“The statistic,” Rickhoff said, “is that everybody in America who is 85 has some dementia.”
Rickhoff’s stance on octogenarians is questionable — a 2014 report by the Alzheimer’s Association stated only 38 percent of Americans 85 and older suffer from dementia — but it’s instructive to his recent handling of the estate of San Antonio and New Orleans billionaire Tom Benson, the owner of the New Orleans Saints and Pelicans.
Rickhoff declined Thursday to answer questions about the Benson case.
On Monday, Rickhoff suspended Benson, 87, from running a family trust, and appointed two receivers — former Mayor Phil Hardberger and estate lawyer Art Bayern — to oversee his affairs. Rickhoff’s decision came in response to a legal challenge from Benson’s daughter, Renee.
It was the kind of move rarely seen in probate cases. Gerry Beyer, a Texas Tech University professor, told the New Orleans Times-Picayune that in 30 years of studying probate law, he only had heard of a dozen or so cases in which a judge appointed a receiver.
He added that most probate judges take smaller, more deliberate steps, such as ordering a trustee to reverse a specific action.
Rickhoff’s move spurred some courthouse conjecture that the veteran judge had found a way to punt on the case. After all, over his 14 years on the probate-court bench, Rickhoff never has been accused of working too hard.
As this column reported last October, he spent 65 work days last year away from the court, including a year-ending six-week vacation to Australia and New Zealand.
In 2006, Rickhoff waited until after his re-election to announce that he no longer intended to handle the probate court’s mental health docket, because he wanted to reduce “angst and conflict” in his life.
It’s a common perception at the county courthouse that Rickhoff, 70, has viewed the probate-court seat as an easy way to add a county pension to the state pension he earned from his stint as a judge on the Texas Fourth Court of Appeals.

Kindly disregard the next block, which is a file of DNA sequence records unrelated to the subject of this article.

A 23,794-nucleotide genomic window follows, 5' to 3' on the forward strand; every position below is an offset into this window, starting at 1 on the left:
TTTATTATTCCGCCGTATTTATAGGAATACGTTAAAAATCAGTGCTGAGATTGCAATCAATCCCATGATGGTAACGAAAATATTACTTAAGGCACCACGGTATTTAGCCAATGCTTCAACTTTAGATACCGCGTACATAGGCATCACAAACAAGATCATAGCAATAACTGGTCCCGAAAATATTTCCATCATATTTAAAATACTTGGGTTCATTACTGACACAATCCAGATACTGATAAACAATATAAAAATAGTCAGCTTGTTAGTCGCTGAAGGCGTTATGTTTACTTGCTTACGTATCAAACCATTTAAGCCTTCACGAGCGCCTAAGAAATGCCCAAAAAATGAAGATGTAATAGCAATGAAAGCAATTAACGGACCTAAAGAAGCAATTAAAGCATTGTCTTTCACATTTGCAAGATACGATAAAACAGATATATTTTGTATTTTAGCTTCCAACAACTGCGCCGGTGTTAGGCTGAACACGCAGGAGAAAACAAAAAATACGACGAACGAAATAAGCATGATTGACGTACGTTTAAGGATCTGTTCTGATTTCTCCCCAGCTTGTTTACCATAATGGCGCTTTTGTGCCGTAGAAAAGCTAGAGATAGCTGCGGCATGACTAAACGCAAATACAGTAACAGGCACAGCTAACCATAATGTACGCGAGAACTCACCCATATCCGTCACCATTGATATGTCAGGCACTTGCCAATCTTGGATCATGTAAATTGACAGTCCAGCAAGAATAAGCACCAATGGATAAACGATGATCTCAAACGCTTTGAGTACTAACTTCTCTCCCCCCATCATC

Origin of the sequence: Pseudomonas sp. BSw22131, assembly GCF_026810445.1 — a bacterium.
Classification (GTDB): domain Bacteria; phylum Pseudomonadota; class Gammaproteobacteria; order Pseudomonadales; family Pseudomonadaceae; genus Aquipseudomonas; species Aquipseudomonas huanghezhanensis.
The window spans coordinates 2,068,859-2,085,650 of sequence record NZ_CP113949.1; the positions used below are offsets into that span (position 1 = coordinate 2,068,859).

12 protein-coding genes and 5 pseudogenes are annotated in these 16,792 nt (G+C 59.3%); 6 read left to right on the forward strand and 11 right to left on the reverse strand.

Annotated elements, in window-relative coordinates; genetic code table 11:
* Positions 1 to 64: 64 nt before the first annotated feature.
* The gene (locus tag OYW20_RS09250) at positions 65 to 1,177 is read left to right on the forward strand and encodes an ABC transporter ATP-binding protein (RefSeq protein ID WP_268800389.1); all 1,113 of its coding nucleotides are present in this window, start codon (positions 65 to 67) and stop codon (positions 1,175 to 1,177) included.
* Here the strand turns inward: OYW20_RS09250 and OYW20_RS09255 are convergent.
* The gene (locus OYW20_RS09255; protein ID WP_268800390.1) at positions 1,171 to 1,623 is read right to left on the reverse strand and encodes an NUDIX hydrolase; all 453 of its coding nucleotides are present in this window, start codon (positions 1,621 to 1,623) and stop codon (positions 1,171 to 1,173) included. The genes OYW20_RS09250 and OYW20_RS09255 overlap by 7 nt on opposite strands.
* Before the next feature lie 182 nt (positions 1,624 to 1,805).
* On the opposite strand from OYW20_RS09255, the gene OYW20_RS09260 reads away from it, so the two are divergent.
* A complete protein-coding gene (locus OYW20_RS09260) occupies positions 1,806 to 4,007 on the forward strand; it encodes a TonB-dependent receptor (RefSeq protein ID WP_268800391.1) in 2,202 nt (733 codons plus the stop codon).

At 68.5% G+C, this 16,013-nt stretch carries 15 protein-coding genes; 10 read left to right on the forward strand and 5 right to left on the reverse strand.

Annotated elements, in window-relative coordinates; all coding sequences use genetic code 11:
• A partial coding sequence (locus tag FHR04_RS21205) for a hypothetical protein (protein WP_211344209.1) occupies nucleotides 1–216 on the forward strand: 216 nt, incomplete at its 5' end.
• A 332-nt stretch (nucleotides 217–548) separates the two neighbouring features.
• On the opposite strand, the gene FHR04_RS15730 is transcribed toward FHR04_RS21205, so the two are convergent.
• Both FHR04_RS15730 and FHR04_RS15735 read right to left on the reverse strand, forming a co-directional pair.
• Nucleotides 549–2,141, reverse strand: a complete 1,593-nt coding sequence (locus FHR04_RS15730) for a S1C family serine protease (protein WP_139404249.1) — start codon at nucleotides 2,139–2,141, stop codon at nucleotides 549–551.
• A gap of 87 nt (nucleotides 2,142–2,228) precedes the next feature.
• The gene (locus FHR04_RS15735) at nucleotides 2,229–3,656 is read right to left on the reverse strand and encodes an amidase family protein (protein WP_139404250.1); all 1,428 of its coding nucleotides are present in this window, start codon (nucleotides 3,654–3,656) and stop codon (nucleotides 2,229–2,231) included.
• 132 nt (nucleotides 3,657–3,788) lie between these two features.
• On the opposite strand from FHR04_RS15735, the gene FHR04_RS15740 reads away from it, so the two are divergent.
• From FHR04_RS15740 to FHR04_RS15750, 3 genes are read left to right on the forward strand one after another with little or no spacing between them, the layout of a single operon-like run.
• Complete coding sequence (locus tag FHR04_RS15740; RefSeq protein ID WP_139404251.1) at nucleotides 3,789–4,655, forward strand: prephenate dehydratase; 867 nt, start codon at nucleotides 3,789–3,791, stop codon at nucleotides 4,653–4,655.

Phil Ross, a local attorney who unsuccessfully challenged Rickhoff in the 2014 Republican primary, has been one of the judge’s most dogged courtroom thorns.
Rickhoff has been forced to recuse himself from five cases handled by Ross, including one involving Mary Dahlman, a woman in her mid-60s who was put in charge of a $20 million trust from her deceased mother, and whose mental competence Rickhoff questioned.
Ross only has observed the Benson case from a distance, but said, “It appears to me that Mr. Benson is not getting a fair shake in Judge Rickhoff’s court.”
Ross added, “When I got (Rickhoff) reversed a couple of times on appeal, part of the rationale for reversing him was that there wasn’t any evidence on the record to support his decisions, because he has a habit of conducting business behind closed doors — avoiding trials and not having hearings where any evidence is submitted.”
Perhaps because he knows his reputation precedes him, Rickhoff seemed to take pains, in a four-page addendum to his Benson ruling, to explain his thinking this week. He called out for Benson family unity and said he wanted to avoid “an endless Dickensian kerfuffle.”
A local probate expert I spoke to suggested that, given the red flags about Benson’s recent change of behavior and his Jan. 7 transfer of $25 million from Lone Star Capital Bank of San Antonio to Frost Bank, the best course of action was to appoint receivers while a medical examination of Benson is conducted. That’s the way the case is moving forward, thanks in part to a Tuesday ruling by a New Orleans judge who ordered the medical exam. (Continue Reading)
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Rickhoff’s probate mantra: Don’t trust anyone over 85